Television licensing in Sweden

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The current licence fee (Swedish: TV-avgift, literally TV fee) in Sweden is 2400 kr[1] (242) per annum since 1 January 2018. Until 1988, the licence fee was administered by a division of the Swedish state-owned telecommunications company Televerket, when that function was taken over by Radiotjänst i Kiruna AB which is jointly owned by the three public broadcasters Sveriges Television, Sveriges Radio and Sveriges Utbildningsradio.

The fee pays for five TV channels, 45 radio channels as well as TV and radio on the Internet. In Sweden, the term "television licence" (Swedish: TV-licens) was replaced by the term "television fee" in 1967, although Swedish people sometimes still refer to it by the former term. Upon the introduction of colour TV in Sweden in April 1970, an extra surcharge of 100 kr per annum was levied on households with at least one colour TV set. The colour TV surcharge was abolished in 1990 and the annual television fee was therefore increased to compensate for revenue shortfall.

The fee is collected by Radiotjänst from every household containing a TV set, and possession of such a device must be reported to Radiotjänst as required by law. One fee is collected per household regardless of number of TV sets, in the home or in alternate locations owned by the household such as summer houses. Although the fee also pays for radio broadcasting, there is no fee for radios; the radio license fee, originally introduced in 1925, was abolished on April 1, 1978.

Suggestions of replacing the fee with a mandatory tax which is collected together with electricity and water bills occur sometimes in the media. One important argument in favour of replacing the fee with the mandatory tax is that the television fee in its current form is a regressive tax, since lower income households pay a larger share of their income to the fee as compared to wealthier households. An important rebuttal against implementing the mandatory tax however is that all public TV channels in Sweden are neither owned by the state nor are they directly controlled by the government; instead, these channels are owned and operated as part of a quasi-autonomous non-governmental organisation (similar to the BBC in the United Kingdom).[2]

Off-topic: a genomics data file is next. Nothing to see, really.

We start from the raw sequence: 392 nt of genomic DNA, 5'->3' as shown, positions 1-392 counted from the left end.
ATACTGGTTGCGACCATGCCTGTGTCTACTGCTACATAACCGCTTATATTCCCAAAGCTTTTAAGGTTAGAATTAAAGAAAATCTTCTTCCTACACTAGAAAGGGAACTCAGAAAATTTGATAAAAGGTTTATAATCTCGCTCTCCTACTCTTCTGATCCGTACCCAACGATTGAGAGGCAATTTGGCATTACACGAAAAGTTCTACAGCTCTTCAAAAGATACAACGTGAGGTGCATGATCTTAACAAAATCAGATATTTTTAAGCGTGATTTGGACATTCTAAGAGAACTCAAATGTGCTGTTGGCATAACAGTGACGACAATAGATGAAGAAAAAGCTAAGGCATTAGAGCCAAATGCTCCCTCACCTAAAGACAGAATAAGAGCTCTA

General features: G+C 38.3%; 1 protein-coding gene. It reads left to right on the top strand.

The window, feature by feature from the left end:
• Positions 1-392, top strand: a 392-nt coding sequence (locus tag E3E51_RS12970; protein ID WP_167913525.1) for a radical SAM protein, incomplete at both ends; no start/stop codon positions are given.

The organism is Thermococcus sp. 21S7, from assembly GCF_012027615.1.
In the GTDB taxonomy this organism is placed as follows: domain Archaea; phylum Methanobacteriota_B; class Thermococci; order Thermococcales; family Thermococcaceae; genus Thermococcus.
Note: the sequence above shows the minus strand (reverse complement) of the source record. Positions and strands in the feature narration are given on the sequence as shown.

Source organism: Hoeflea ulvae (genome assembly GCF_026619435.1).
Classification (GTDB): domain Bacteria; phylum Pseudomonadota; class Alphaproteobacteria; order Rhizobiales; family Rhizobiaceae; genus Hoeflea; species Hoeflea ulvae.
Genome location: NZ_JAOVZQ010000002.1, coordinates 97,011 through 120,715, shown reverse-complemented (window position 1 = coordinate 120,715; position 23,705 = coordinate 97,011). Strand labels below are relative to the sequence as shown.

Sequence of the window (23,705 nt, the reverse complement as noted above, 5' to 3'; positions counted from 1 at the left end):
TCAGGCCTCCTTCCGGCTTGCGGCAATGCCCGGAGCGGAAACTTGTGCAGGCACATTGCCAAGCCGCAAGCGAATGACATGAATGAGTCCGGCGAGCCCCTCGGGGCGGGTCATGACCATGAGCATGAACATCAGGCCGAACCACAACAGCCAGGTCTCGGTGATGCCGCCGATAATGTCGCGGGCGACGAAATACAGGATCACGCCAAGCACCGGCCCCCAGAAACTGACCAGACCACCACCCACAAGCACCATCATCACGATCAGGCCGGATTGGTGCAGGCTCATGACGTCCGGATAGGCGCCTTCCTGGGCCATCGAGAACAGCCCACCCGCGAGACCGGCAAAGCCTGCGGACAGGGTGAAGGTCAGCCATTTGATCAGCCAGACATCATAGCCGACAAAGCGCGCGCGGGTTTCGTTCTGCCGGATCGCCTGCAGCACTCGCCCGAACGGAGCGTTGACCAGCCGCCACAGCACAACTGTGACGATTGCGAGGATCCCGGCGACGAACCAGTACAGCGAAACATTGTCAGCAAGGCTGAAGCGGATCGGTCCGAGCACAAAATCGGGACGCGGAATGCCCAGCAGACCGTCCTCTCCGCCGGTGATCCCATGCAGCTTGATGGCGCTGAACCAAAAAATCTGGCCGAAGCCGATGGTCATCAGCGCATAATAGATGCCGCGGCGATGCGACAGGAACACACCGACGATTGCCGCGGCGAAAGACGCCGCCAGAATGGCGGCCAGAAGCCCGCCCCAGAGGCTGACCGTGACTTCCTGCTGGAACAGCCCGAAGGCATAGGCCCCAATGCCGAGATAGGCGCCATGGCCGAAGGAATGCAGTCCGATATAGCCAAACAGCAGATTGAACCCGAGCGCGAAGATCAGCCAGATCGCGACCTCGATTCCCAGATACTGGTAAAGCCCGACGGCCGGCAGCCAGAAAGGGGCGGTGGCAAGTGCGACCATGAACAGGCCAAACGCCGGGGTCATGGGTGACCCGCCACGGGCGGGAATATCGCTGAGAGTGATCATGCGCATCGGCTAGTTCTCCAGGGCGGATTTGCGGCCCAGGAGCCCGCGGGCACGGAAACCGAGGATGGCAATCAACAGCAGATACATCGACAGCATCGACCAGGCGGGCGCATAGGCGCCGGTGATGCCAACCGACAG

Around 90% of households have reported that they have a television set and thereby need to pay the fee. However, the number of households not containing a TV set are considered by Radiotjänst to be a lot fewer than the 10% that don't pay licences. The personnel of Radiotjänst i Kiruna AB have no authority to investigate inside households (for instance flats on higher floor levels).

Requirement to pay TV fee for Internet access[edit]

In February 2013, Radiotjänst i Kiruna AB changed their interpretation of the Swedish television fee law. In their new interpretation any personal computer or tablet connected to the Internet is also considered a TV-set and requires payment of the TV fee.[3] Between then and June 13, 2014, when The Supreme Administrative Court reversed the decisions by lower courts,[4] who agreed with Radiotjänst's interpretation internet connected devices were supposed to be reported as TV sets. The reasoning is that the purpose of a computer is not receive television broadcasts nor are there any broadcasts on Internet since you have to request that the content is streamed to you.

Radiotjänst on June 13, 2014 stated that no fees for internet connected devices will be repaid.[5] The reason being that until then the legal system supported Radiotjänst's interpretation, even though a superior court had nullified the support.


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